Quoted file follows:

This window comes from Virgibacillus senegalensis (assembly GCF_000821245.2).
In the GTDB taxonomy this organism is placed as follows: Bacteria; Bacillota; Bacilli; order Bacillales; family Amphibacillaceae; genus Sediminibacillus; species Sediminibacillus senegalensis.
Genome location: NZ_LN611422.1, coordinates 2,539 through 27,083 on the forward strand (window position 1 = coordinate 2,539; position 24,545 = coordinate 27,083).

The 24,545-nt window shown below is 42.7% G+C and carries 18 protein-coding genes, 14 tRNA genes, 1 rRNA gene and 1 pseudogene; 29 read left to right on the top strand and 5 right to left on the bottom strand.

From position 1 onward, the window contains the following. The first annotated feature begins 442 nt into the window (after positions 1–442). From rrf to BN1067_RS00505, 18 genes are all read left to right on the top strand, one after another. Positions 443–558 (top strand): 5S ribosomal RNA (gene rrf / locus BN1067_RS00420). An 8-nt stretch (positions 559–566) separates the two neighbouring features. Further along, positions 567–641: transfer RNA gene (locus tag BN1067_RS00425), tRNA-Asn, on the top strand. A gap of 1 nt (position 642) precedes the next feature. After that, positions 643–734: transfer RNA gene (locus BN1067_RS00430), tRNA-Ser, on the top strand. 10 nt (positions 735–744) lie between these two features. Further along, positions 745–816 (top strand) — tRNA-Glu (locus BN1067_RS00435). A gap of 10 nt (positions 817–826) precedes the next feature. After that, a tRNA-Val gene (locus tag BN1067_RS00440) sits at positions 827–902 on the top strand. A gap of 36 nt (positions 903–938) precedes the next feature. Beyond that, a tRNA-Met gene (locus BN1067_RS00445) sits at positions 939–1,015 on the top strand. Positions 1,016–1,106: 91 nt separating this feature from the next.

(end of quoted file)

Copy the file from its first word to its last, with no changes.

This window comes from Virgibacillus senegalensis (assembly GCF_000821245.2).
In the GTDB taxonomy this organism is placed as follows: Bacteria; Bacillota; Bacilli; order Bacillales; family Amphibacillaceae; genus Sediminibacillus; species Sediminibacillus senegalensis.
Genome location: NZ_LN611422.1, coordinates 2,539 through 27,083 on the forward strand (window position 1 = coordinate 2,539; position 24,545 = coordinate 27,083).

The 24,545-nt window shown below is 42.7% G+C and carries 18 protein-coding genes, 14 tRNA genes, 1 rRNA gene and 1 pseudogene; 29 read left to right on the top strand and 5 right to left on the bottom strand.

From position 1 onward, the window contains the following. The first annotated feature begins 442 nt into the window (after positions 1–442). From rrf to BN1067_RS00505, 18 genes are all read left to right on the top strand, one after another. Positions 443–558 (top strand): 5S ribosomal RNA (gene rrf / locus BN1067_RS00420). An 8-nt stretch (positions 559–566) separates the two neighbouring features. Further along, positions 567–641: transfer RNA gene (locus tag BN1067_RS00425), tRNA-Asn, on the top strand. A gap of 1 nt (position 642) precedes the next feature. After that, positions 643–734: transfer RNA gene (locus BN1067_RS00430), tRNA-Ser, on the top strand. 10 nt (positions 735–744) lie between these two features. Further along, positions 745–816 (top strand) — tRNA-Glu (locus BN1067_RS00435). A gap of 10 nt (positions 817–826) precedes the next feature. After that, a tRNA-Val gene (locus tag BN1067_RS00440) sits at positions 827–902 on the top strand. A gap of 36 nt (positions 903–938) precedes the next feature. Beyond that, a tRNA-Met gene (locus BN1067_RS00445) sits at positions 939–1,015 on the top strand. Positions 1,016–1,106: 91 nt separating this feature from the next.